By Tony Grossi
Everything was better for the Browns Thursday night in Green Bay.
Brandon Weeden found a rhythm with a full half of playing time. The Packers’ zone-blitz did not wreak havoc. Right tackle Mitchell Schwartz went unnoticed and unscathed.
The linebackers tackled ball-carriers and the defensive backs broke up passes. When the Browns took a lead, they swarmed Green Bay backup quarterback Graham Harrell and had him throwing hither and yon. They gave up only 69 yards rushing and a 3.8-yard average after getting gashed for 198 and 6.0 last week in Detroit.
Penalties were down. Injuries did not mar the night.
The Browns rolled the Packers and punctuated a 35-10 victory with a safety when Harrell was harried for intentional grounding in the end zone on pressure from end Auston English and just-acquired tackle Ronnie Cameron. More on Harrell later.
And all that good stuff happened to the Browns after they began the game with another first-play downer. Montario Hardesty lost a fumble on the first play, and Aaron Rodgers and Jordy Nelson capitalized three plays later with a beautiful pass and a great, physical catch over Joe Haden in tight coverage on a 20-yard touchdown play.
The fact that play didn’t demoralize the Browns was encouraging.
Hardesty, filling in again for rehabbing starter Trent Richardson, recovered for 45 yards and a touchdown run from 1 yard. He also had a nice blitz pickup on a Weeden completion.
Weeden, seeking to redeem himself from a less-than-stellar preseason debut, supervised four scores in six series – three Phil Dawson field goals and the touchdown by Hardesty.
Overall, Weeden was 12 of 20 for 118 yards and no turnovers. He looked in command against all the blitzes thrown at him by Packers defensive coordinator Dom Capers. He suffered drops by Greg Little and Josh Gordon, who also ran a wrong route and did not distinguish himself much other than his first two catches for 39 yards.
Other offensive performances of note belonged to Little, who set up the first touchdown with a 24-yard catch-and-lunge to the Packers’ 1; some decent running by Brandon Jackson and a 1-yard touchdown; and field goals by Phil Dawson of 53, 46 and 52 yards. He also had to re-kick a field goal and an extra point of 35 yards because of Oniel Cousins penalties.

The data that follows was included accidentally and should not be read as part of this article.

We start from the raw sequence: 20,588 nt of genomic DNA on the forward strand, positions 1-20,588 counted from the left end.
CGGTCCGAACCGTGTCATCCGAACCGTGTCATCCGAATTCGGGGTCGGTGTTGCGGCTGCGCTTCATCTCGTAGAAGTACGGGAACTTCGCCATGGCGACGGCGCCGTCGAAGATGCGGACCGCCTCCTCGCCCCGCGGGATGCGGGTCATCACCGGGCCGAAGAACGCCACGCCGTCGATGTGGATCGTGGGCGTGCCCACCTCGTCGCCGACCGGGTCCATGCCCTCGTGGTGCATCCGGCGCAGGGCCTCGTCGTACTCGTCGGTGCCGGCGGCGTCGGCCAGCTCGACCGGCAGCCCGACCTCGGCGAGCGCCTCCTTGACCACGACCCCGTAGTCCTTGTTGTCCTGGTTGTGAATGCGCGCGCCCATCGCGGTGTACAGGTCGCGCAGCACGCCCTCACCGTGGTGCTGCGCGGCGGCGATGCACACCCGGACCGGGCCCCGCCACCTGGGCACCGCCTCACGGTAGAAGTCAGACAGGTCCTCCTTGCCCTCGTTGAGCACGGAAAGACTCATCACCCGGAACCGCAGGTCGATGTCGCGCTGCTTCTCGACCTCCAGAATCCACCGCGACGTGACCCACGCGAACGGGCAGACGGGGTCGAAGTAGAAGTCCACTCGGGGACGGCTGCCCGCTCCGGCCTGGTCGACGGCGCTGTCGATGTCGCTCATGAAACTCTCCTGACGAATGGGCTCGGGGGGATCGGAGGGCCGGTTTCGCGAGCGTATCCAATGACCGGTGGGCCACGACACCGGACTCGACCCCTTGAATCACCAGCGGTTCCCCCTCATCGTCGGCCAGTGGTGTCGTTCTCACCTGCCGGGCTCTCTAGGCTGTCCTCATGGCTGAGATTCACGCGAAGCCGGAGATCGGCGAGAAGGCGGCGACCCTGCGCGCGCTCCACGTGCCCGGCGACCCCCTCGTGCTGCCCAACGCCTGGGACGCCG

The Browns were so much in control, the Packers’ faithful started deserting Lambeau Field in a third-quarter light drizzle.
The Browns played their starters the whole first half. The Packers lifted theirs after one quarter. Still, the Browns had to feel good about their second preseason win because they received good performances from young defensive players such as linebacker Craig Robertson, who had an interception erased by a penalty; cornerback David Sims, who had his second interception in two games and returned it 38 yards for a touchdown; and cornerback Trevin Wade. Wade, though, left the sideline area on a cart with an undisclosed injury in the fourth quarter.
Haden broke up three passes after the Nelson TD and Sheldon Brown turned in his second turnover in two games when he stripped a ball after a reception by Randall Cobb. Defensive end Emmanuel Stephens plucked the ball in mid-air and trundled for a 13-yard return.
Much of the defensive carnage came against Harrell, whose shoddy play might scare the Packers into seriously discussing a trade for a veteran quarterback to back up Rodgers. Harrell was 12 of 24 for 100 yards, with two interceptions and the grounding penalty in the end zone.
The Packers may inquire about Colt McCoy, who didn’t receive as much time as expected because the Sims’ interception touchdown return robbed him of one series in the third quarter.
McCoy had only one possession, and he took the Browns 75 yards for a touchdown, completing 4 of 6 passes for 58 yards. McCoy was confident afoot and very accurate with his throws.
Seneca Wallace and Thaddeus Lewis mopped up for the Browns in the fourth quarter. Wallace completed 3 of 4 passes for 44 yards.
It’s still considered a longshot in Green Bay that Packers GM Ted Thompson would part with a draft pick for McCoy, but Harrell’s unnerving performance could change his mind.
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